Joe Fugere effortlessly strides through the open kitchen at the Westlake location of his four-store independent operation, Tutta Bella Neapolitan Pizzeria. We’ve been with him for an entire day in Seattle, driving around the city and visiting each of Fugere’s stores, which will collectively top $10 million in sales this year. The highlight reel has been seemingly endless: Tutta Bella’s employees have impressed us with their knowledge and passion; the lengths Fugere goes to in an effort to ensure authenticity and quality dazzles us; the beauty and efficiency of the stores are indisputable. No wonder we named Tutta Bella the 2010 Independent of the Year!
Fugere watches as Executive Chef Brian Gojdics plates a Margherita pie for our cameras. It looks perfect, and Fugere proudly points out the crust’s defi ning characteristics: flame-blackened blisters on the cornicione, a credit card-thin center, a patina of crunch when you bite into it, which yields to a light, fluffy interior. It all starts with the pillowy crust — the cornicione — explains Fugere. That’s where most imposters go wrong.
“We’re storytellers here at Tutta Bella,” asserts Fugere. “Pizza is about sharing, about coming together over something simple, yet wonderful. There are so many stories to tell our customers: about the crust, about the traditions of Naples or Italian culture in general, about the ingredients that go into our pizzas.
“We want and encourage our people — our servers, our baristas, our bartenders — to understand and share with customers these great stories. They provide context and enrich the experience. They give our customers a better understanding of what they’re eating and what it is that’s so great about it.”
Gojdics is quick to chime in with a story about the essential elements of Tutta Bella’s Regina Margherita: “It’s a classic,” he says. “The ingredients are fresh, honest, simple. We’re using fresh mozzarella, fresh basil, tomatoes that are grown in the richest soils in the world.” A truly authentic Neapolitan pizza is a thing of unmistakable beauty, and Fugere instantly recognized that the first time he had one. It was a defining moment in the affable entrepreneur’s life — at the time he was an executive at Seattle-based Starbucks, a high-profile and rewarding job from which one does not easily walk away.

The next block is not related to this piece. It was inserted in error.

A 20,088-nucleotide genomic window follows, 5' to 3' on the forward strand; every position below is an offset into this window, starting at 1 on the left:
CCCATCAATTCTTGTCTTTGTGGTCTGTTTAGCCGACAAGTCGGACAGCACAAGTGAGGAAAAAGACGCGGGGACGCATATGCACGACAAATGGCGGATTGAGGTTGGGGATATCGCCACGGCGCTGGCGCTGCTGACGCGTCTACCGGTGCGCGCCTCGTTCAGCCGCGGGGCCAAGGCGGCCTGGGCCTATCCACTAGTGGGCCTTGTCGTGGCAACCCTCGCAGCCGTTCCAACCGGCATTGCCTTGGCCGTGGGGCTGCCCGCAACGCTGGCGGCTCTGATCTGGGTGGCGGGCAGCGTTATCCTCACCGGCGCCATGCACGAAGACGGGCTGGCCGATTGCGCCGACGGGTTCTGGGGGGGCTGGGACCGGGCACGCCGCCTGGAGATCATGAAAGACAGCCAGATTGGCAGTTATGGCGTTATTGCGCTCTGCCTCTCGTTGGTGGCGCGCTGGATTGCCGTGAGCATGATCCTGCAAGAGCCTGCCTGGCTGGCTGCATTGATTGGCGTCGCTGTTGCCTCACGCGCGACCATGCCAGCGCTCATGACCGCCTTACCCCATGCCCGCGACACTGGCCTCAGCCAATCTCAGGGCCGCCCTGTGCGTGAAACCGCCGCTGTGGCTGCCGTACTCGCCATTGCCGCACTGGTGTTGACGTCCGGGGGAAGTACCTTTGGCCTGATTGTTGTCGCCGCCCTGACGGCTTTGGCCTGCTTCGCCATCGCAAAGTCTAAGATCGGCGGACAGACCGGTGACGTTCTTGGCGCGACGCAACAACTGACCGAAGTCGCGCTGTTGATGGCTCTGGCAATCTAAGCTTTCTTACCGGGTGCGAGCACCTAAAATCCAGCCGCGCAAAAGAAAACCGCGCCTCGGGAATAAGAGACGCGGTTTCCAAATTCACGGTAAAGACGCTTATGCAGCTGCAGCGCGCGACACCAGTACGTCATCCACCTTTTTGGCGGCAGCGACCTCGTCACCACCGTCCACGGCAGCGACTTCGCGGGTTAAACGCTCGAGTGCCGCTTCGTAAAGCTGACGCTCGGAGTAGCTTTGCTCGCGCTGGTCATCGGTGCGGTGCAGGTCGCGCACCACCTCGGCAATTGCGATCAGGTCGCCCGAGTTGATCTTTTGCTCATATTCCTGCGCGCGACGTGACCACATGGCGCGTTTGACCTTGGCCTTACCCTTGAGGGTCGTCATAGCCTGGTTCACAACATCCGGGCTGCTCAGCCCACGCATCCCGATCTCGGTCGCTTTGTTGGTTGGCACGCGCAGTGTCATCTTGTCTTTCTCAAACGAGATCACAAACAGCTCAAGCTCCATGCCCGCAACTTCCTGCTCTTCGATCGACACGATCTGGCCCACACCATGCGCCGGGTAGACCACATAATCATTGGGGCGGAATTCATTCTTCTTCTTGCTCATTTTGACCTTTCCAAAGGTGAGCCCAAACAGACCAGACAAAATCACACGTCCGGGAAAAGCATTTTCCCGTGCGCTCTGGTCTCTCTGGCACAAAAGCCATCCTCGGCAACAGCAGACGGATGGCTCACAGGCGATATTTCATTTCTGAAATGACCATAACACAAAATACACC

While the intense flavors of Neapolitan pizza made Fugere’s taste buds giddy, there was more to it than that. Above all, he was inspired by the passion and historical importance of the pizza scene in Naples, Italy. Touched by that passion, Fugere set out to fully replicate it, in earnest, with his own pizza concept in the Jet City.
For help along the way, the Tutta Bella founder turned to the Associazione Verace Pizza Napoletana (VPN), a group that certifies Neapolitan pizzerias throughout the world and verifies the authenticity of their products. In 2004, Tutta Bella opened its first location and became the first VPN-certified pizzeria in the Pacific Northwest. “It’s an art and a science at the same time,” Gojdics says of cooking Neapolitan pizza. At Tutta Bella, the pies are baked in a wood-burning oven at 800 F for roughly 90 seconds. “You don’t have much of a margin of error. You can turn your head, then turn back and see that you have burned three pizzas.”
Gojdics says one of his most important functions is “to stay focused on authentic Neapolitan pizza.” At Tutta Bella, “authenticity” isn’t a buzzword — it’s a mandate.
“But there’s more to Brian and his position than that,” says Fugere. “He also has the responsibility to develop people. He’s a leader, and it shows. He’s responsible for cultivating people and instilling in them our culture.”
Therein lies the mastery that epitomizes Fugere. An effective leader and deft at delegation, he is an unrivaled talent developer. He sets lofty goals for his employees, but then supports them by arming them with the tools they need to succeed. Case in point are the coveted Italian tours he sends staff members on annually. Sure, Fugere expects his baristas to be authorities on the art of the Italian espresso … so he sends them to Italy to tour coffee plants and meet with the manufacturer of the espresso machine used at Tutta Bella. He sends Gojdics and other members of the kitchen staff to see the fl our mill and the tomato harvest and taste pizza in Naples; he sends his wine program manager to the Italian vineyards where the grapes that will end up in the wines served at Tutta Bella are cultivated. These tours are immersive and educational — and they create plenty of employee loyalty.